Package thieves: A Slice of Life Story

15 Dec


You can’t see our stoops from the street.

I smugly thought that would keep us safe from package thieves. Unless they actually come up the 10 steps to the courtyard of the 10-unit condominium where I live, package thieves won’t even know anything has been delivered.

I guess they are getting more brazen and devious because I was hit last week.

A few months ago, at our last Oregon Basset Hound Rescue meeting, I suggested we send out an end of the year appeal letter. As with most small organizations, the work falls to the person who made the suggestion, but I accepted it readily. I wrote the letter and wanted to include a small envelope so people could mail in their checks. I looked around in stores, but found none that fit #10 envelopes, so I decided to look online. I found the perfect envelopes at Amazon and ordered 300. Since I would also have to go out and buy 300 #10 envelopes, I decided to order them at the same time, assuming they’d all come in one package.

Well, Amazon sometimes works in mysterious ways and they were shipped separately.  The small envelopes came first and  I was tracking the progress of the larger envelopes. They were scheduled to be delivered last Monday, a day I had a late meeting and wouldn’t be home until after 8. It was also a day of the torrential rain that darted the flooding in Portland.

As I mounted the steps after my long day, I could see the box on my stoop. It was larger than I expected, but you never really know how things will come packaged.

As I got closer I could see that one of the flaps appeared to be open. Weird, I thought.

When I arrived at my door step, I saw that the box was completely open and all that remained inside was the packing material. I was confused and disheartened. How could this happen to me?

Once I had the box inside, my eye caught the address label. The box was not addressed to me. It was addressed to someone who lived two streets over and four blocks down. How did it get to my stoop? Was this a massive conspiracy? Are the holiday package thieves so devious they’d swap  large empty box for a smaller one?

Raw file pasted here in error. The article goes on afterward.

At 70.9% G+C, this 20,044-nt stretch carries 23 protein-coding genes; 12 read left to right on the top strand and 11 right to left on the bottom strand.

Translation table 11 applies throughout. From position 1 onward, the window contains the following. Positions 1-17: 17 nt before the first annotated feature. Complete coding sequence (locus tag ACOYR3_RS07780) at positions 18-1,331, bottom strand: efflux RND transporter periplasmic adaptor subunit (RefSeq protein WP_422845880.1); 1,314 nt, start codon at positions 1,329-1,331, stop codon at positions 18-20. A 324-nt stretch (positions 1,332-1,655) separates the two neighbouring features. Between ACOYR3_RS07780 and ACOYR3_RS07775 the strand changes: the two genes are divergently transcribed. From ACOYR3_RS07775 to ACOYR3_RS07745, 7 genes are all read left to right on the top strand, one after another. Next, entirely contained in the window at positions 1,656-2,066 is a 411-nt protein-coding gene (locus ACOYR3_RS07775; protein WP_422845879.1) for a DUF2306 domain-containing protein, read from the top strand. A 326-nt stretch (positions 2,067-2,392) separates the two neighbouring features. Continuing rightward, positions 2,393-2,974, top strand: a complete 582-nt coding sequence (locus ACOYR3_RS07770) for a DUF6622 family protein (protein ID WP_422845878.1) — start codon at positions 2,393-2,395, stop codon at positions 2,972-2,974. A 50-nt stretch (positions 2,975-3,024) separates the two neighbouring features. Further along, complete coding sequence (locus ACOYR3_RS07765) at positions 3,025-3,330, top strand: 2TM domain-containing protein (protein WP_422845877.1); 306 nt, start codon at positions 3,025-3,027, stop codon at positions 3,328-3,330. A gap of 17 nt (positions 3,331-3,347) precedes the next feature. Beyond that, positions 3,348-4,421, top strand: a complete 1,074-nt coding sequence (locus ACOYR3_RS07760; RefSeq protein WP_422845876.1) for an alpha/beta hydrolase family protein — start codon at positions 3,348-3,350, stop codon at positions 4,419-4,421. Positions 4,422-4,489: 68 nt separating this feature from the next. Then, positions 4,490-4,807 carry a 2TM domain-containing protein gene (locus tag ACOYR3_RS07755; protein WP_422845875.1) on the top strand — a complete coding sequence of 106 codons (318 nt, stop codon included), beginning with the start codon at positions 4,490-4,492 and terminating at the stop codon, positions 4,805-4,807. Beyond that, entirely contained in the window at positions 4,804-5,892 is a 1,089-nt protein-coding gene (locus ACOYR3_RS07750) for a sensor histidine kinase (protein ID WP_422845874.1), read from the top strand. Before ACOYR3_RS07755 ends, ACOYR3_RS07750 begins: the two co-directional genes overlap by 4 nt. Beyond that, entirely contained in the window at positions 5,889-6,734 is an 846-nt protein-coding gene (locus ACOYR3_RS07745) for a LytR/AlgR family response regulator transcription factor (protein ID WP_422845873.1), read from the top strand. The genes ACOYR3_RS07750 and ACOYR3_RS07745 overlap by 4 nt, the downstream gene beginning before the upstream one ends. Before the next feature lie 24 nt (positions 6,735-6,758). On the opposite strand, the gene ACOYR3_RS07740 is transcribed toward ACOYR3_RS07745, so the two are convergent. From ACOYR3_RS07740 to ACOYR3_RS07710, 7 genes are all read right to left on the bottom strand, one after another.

I sent out e-mails to all my condominium neighbors. I’m our HOA secretary and have them all in my address book.

My neighbor on my east side works from home. He e-mailed me back saying he saw my package and had gone out around noon to put a plastic bag over it because of the rain. He has since offered to pick up any packages that appear, and  I picked up that last one I expected from him yesterday.

The whole thing has left me with a swirl of emotions. I feel disheartened and violated by the thief; strengthened and supported by my neighbors. And, I can’t help laughing, trying to picture the thief’s face as they opened the stolen box and found 300 envelopes.


7 Responses to “Package thieves: A Slice of Life Story”

  1. Lisa Orchard December 15, 2015 at 7:25 am #

    Sorry to hear your envelopes were stolen, but at least it wasn’t something of great value! Humorous story for the holidays! I’m stopping over from the Slice of Life. Thanks for sharing your story today!

  2. kathleentobiasson December 15, 2015 at 10:46 am #

    This is so sad! I appreciate the effort that you made to craft a well written story, with a solid hook and transitions. As a middle school teacher, it is nice to read blogs that have these great craft elements!

  3. Haddon Musings December 15, 2015 at 11:49 am #

    I am with you – being really angry about being ripped off and wishing to see the look on their faces when they see envelopes!

  4. Linsey Taylor December 15, 2015 at 12:47 pm #

    So ridiculous! I hope they enjoy the 300 envelops. :/

  5. Tara Smith December 15, 2015 at 2:00 pm #

    Serves ’em right!

  6. arjeha December 15, 2015 at 4:18 pm #

    So sorry to hear about this. Somehow can’t believe that there is a high resale market for envelopes. I know it is not funny, but I did enjoy the humor you found in this piece.

  7. elsie December 15, 2015 at 5:16 pm #

    That is awful! I’m glad it was only envelopes, but it’s the principal of the matter.

Comments are closed.

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